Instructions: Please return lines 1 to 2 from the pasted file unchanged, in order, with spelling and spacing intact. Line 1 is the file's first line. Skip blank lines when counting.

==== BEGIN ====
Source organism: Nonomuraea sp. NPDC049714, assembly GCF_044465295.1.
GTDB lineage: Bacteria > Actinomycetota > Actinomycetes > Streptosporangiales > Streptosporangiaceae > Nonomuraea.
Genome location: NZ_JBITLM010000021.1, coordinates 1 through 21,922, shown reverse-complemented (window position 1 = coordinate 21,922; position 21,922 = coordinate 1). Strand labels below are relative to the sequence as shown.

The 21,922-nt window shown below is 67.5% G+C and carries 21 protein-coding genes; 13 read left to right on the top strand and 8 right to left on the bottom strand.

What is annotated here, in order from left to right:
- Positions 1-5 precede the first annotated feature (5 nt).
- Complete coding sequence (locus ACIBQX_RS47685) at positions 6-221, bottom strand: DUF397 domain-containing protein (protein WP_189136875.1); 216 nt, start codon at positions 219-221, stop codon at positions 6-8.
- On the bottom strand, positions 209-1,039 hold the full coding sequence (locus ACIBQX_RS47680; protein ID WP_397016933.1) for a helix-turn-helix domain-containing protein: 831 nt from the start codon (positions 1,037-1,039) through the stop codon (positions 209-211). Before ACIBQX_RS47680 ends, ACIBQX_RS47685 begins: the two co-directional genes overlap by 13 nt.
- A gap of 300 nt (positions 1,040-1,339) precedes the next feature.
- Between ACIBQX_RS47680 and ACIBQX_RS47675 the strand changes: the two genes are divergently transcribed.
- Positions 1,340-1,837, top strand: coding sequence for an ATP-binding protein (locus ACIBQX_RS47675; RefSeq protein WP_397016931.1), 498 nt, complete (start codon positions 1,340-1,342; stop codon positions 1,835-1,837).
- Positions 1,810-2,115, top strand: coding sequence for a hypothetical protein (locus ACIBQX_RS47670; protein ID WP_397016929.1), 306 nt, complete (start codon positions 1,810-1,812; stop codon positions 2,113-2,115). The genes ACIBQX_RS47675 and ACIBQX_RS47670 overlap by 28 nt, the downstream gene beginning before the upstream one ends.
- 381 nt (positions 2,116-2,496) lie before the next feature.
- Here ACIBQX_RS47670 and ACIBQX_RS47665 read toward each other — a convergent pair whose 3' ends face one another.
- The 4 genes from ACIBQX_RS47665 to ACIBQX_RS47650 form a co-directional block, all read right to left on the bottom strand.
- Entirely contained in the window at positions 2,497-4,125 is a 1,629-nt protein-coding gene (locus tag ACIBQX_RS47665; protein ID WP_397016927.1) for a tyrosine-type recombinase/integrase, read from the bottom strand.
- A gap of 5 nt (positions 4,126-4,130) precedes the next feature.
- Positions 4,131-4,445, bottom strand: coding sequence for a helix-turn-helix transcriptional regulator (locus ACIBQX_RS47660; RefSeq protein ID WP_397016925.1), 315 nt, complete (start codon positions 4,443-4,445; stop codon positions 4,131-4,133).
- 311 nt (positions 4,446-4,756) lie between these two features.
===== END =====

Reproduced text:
Source organism: Nonomuraea sp. NPDC049714, assembly GCF_044465295.1.
GTDB lineage: Bacteria > Actinomycetota > Actinomycetes > Streptosporangiales > Streptosporangiaceae > Nonomuraea.